The Smart Principle Of Goal Setting

Have you been struggling to set goals in the past?

The Smart Principle of Goal Setting will help you set achievable goals. This is a great way to get started if your previous attempts at goal setting have failed.

SMART goals were first developed in 1981 by George Doran, Arthur Miller and James Cunningham in their 1981 article “There’s a S.M.A.R.T. way to write management goals and objectives”.

You’ll be able to create and achieve goals with this method, so it’s worth trying it! It’s easy and fun too!

Read the rest of this article for more information about how this works.

S.M.A.R.T. The Smart Principle Of Goal Setting

The acronym S.M.A.R.T., or “Specific, Measurable, Attainable, Relevant and Time-bound,” is a popular approach to setting goals when you want something done in the future. 

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The SMART principle of goal setting

Setting goals is a common practice that most people do, but not everyone does it correctly. When you follow this goal-setting method, your chances for success will increase dramatically because you have created an environment where there is no room for excuses!

The SMART acronym is an excellent way of remembering the critical components for setting SMART goals:

  1. Specific

    The first element of the SMART acronym is specific. The word specific is defined as “clear and detailed in thought or expression.” A goal that is not specific will always lead to confusion.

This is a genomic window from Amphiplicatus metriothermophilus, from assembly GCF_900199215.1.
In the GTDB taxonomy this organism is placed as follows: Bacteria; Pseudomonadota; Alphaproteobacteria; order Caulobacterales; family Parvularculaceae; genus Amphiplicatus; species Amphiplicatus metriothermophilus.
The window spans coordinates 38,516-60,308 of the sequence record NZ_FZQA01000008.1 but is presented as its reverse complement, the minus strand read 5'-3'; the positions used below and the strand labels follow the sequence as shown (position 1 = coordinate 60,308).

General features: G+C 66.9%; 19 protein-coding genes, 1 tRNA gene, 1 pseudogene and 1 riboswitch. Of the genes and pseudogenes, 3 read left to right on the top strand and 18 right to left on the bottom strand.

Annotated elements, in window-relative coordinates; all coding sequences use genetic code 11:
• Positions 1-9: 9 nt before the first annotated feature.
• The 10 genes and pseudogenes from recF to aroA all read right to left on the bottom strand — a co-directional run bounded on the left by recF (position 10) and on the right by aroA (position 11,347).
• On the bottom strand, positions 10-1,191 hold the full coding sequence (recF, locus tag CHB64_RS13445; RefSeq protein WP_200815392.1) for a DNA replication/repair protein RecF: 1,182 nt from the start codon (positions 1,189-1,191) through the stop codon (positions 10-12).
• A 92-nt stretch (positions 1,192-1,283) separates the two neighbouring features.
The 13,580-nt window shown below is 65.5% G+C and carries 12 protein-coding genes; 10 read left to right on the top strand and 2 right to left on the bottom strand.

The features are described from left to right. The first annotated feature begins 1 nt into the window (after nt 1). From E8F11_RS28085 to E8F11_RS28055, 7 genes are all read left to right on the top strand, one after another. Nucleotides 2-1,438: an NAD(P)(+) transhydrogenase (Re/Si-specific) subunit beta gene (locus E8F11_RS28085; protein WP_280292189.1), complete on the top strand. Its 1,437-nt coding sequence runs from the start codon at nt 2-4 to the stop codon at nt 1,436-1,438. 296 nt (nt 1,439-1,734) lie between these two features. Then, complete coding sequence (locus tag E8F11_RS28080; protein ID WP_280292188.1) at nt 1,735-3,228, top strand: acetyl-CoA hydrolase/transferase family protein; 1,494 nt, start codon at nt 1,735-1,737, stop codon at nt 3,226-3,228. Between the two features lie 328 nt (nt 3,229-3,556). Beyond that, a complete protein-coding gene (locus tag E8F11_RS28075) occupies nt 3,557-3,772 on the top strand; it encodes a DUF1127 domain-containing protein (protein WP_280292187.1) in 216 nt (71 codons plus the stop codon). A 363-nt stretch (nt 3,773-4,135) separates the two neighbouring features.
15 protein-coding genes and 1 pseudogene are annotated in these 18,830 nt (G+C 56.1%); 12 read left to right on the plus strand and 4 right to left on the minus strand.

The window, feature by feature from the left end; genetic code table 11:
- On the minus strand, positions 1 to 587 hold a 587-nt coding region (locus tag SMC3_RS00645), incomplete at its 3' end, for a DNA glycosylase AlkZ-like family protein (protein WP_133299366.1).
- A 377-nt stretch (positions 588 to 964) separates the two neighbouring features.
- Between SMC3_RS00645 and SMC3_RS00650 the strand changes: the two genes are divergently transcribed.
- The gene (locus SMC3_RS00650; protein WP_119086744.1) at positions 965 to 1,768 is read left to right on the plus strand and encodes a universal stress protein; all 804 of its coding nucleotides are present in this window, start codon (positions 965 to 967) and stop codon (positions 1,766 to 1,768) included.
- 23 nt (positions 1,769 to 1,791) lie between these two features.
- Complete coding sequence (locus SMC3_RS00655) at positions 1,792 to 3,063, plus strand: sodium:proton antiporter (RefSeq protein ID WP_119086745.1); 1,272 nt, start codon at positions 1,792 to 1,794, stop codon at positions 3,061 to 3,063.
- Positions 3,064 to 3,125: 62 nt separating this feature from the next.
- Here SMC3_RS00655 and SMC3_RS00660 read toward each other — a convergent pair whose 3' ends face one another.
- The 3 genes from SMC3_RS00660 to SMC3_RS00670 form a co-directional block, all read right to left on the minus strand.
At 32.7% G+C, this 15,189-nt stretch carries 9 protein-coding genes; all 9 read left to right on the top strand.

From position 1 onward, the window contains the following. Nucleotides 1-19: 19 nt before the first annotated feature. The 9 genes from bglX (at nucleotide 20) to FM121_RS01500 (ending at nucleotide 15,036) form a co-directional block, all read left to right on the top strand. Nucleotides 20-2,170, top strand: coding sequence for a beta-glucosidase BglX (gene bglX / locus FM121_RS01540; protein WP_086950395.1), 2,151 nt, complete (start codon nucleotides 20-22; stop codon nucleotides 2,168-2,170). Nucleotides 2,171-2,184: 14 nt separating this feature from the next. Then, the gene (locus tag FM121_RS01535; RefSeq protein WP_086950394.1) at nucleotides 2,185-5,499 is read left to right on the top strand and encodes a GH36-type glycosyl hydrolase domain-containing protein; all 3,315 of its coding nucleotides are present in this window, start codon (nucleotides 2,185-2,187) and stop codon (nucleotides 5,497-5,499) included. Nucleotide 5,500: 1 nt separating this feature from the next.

2. Measurable

    The second element states that goals must be measurable. If you cannot measure your goal, it is not a good idea to set the goal. So, make sure that all your SMART goals are measurable to see progress or lack thereof. 

  3. Attainable

    The third element of an intelligent goal is attainability. Is that goal achievable? That is important to know because you want to set yourself up for success.

  4. Relevant

    The fourth element is relevance. And realism. Is the goal relevant to you? Is it realistic? Keep relevance and realism in mind when you set goals because that will help you reach an attainable goal. Are they achievable with my skillset and resources right now? Is it relevant to me? If not, why am I pursuing this at all? 

  5. Time-Bound

    Finally, all smart goals are time-bound. Goals without due dates and times for completion do not work either because they lack deadlines to keep them in line with your progress toward the goal. It’s important to have those two things to see how far away from reaching your goal you might be or what progress has been made on it.

The Smart Principle Of Goal Setting

Why is the smart principle of goal setting so popular

Why has goal-setting become so popular in recent years? The answer is simple- progress. More than ever today, we want to set goals that allow us to view a challenging task as a chance for personal growth and an opportunity for change. When we are able to see our accomplishments met with milestones, each step becomes more clear. Finally, the smart-goals movement has helped millions of people find success because it enables them to live happier lives by bringing about greater satisfaction both intellectually and emotionally.

What are the cons of the smart principle of goal setting

One con is that it can lead to people feeling like they need to achieve all the time. Another con could be when a person feels too pressured by their goals and just wants to give up on them altogether. Last, because smart goals focus heavily on one aspect or another, there may not always be enough time for other things in life, which might affect someone’s overall well-being.

Summary

The first step of setting up SMART goals is being specific about exactly what your result will look like – precise details! Make sure to think about relevance and realism when creating these goals too—is it something relevant for me? Is this realistic? Be mindful that each of these is true.